Beside the HEU issue, the disablement of the nuclear complex at Yongbyon, where North Korean technicians are believed to have reprocessed enough plutonium for anywhere from six to a dozen warheads, is a secondary issue. The US does not appear concerned by North Korea's delaying disablement until February for reasons that American technicians on the scene say are unavoidable.
Fitzpatrick, former deputy assistant secretary of state for non-proliferation, notes that North Korea has yet to agree to give up the plutonium it has already produced. "They've agreed to do one phase and then talk about the next phase," he said. "Longer term, there are so many things that are waiting to be done."
The Yongbyon facilities, modeled on outdated Soviet plans, with Soviet technology, were ready for disablement - and had already served their primary purpose of frightening the US into considering serious concessions after the explosion by the North of a small nuclear warhead on October 9, 2006.
Even if North Korea were to reach the stage of admitting, "OK, we've got a uranium program," said Fitzpatrick, "they haven't agreed to disable it." North Korean recalcitrance on HEU means the US and others may well have to accept the fact that North Korea will go on playing the nuclear card, challenging the US while making few if any serious concessions. If the US wants to avoid another nuclear crisis, the only option may be to go on with talks that go nowhere, hoping to avoid a breakdown of the process while holding on to the rewards that North Korea demands as "action for action", including removal from the State Department's list of terrorist states and a bonanza of ever-more aid.
The wild card in the whole process, however, may be North Korea's assessment of the likely attitude of South Korea's president-elect Lee Myung-bak.
An incredible irony is that, while the Bush administration reversed course on North Korea and turned toward moderation, South Korean voters have become ever more dubious about what all the talking is accomplishing. Lee, a conservative whose primary focus is on the economy, has been using much the same language as American conservatives in wanting to know all North Korea's been up to, including its HEU program, and demanding "verification" of compliance with the six-party agreements.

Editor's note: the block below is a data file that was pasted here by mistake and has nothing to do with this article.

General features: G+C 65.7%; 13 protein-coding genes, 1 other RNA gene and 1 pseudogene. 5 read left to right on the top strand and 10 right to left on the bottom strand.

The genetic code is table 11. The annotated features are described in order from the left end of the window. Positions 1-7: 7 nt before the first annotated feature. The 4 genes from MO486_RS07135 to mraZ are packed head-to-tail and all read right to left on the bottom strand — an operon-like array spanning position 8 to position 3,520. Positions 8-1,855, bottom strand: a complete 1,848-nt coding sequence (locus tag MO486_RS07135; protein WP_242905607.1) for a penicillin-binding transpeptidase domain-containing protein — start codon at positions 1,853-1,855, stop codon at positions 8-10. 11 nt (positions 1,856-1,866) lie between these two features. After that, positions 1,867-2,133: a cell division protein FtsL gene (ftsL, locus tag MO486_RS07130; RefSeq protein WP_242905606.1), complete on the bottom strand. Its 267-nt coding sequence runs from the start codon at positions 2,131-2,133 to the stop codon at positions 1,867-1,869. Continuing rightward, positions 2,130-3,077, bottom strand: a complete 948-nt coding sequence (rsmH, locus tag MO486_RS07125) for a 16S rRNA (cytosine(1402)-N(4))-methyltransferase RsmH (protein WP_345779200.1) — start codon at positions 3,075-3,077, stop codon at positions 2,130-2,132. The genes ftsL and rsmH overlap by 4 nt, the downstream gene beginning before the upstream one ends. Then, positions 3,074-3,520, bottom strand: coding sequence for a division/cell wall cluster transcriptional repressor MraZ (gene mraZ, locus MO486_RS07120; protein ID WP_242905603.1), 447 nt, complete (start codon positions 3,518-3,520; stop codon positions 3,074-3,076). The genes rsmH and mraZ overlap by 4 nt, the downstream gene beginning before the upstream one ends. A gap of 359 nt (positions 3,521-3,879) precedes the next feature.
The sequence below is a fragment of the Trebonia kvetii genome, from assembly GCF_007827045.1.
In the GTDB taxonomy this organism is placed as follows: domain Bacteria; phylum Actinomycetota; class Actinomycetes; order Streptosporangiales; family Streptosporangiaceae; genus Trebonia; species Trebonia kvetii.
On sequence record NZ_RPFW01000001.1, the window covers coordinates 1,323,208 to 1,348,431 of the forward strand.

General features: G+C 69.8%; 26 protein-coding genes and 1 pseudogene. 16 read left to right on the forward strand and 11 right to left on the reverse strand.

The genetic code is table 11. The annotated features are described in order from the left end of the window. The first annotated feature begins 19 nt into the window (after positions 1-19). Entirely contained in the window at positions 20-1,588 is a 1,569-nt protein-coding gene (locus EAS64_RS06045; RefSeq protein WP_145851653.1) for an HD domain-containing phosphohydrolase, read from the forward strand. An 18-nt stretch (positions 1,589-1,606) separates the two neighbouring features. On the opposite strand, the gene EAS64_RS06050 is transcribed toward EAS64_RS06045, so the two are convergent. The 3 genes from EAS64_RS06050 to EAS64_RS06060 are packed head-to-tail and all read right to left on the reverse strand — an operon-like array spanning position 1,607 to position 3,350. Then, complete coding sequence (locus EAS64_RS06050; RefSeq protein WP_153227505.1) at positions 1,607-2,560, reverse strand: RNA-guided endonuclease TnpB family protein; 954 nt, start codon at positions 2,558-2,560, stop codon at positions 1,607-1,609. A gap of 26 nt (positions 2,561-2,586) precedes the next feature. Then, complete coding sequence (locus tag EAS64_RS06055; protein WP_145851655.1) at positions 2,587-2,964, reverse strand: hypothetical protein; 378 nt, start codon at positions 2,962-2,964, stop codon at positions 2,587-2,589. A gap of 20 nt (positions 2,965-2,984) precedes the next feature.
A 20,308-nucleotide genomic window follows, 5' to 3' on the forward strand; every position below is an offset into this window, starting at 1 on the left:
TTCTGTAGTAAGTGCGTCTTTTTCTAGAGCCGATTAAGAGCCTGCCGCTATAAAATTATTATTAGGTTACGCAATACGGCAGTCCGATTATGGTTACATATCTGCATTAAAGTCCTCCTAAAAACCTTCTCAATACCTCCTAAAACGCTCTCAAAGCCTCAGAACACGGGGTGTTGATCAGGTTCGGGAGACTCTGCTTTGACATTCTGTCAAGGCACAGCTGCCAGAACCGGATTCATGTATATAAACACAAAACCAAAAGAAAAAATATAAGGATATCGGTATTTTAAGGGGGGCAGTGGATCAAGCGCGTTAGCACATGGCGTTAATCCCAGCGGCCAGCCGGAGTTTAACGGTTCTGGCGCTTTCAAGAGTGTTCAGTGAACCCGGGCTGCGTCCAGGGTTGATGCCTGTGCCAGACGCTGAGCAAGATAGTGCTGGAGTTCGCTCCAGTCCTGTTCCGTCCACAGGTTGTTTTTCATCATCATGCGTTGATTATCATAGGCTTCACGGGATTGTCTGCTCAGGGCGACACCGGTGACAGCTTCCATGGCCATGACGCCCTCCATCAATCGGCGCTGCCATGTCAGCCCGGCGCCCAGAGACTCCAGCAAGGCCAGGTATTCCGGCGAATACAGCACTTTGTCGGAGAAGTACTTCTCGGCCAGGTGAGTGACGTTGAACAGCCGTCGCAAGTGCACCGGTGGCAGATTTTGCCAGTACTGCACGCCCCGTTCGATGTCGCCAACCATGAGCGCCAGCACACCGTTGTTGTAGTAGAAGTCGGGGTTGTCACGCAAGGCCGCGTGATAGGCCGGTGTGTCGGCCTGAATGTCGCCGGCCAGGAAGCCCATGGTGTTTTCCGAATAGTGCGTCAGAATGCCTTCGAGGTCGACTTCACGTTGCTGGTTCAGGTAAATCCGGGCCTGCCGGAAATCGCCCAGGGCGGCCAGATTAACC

North Korea so far has refrained from comment on his election, but the North Korean outlook may become clear in the response to a suggestion by one of Lee's senior advisors that Pyongyang send a senior leader to Lee's inauguration on February 25.
The idea, as proposed by Nam Sung-wook at Korea University, is that South Korea should send an envoy to Pyongyang to invite Kim Young-nam, North Korea's second highest-ranking leader in his capacity as president of the presidium of the Supreme People's Assembly, to attend Lee Myung-bak's swearing-in.
No one, however, is seriously expecting North Korea to go along with the idea, especially while a special prosecutor is still investigating Lee's alleged connection with an investment fund whose top executive, his former business partner, faces trial for stock manipulation and embezzlement.
Assuming Lee survives that embarrassment, Kim Jong-il may want to see what Lee really means when he talks about "verification" and "human rights" with the same determination shown by conservative American think-tankers.
"Verification is a very broad term," said Fitzpatrick. "The devil will be in the details. Maybe he'd be expected to go ahead with a little less speed, and he would be more inclined to listen to the US." All of which pretty well rules out North Korea detailing its nuclear inventory, much less abandoning the program, while waiting to see how much Lee will be willing to yield.
Journalist Donald Kirk has been covering Korea - and the confrontation of forces in Northeast Asia - for more than 30 years.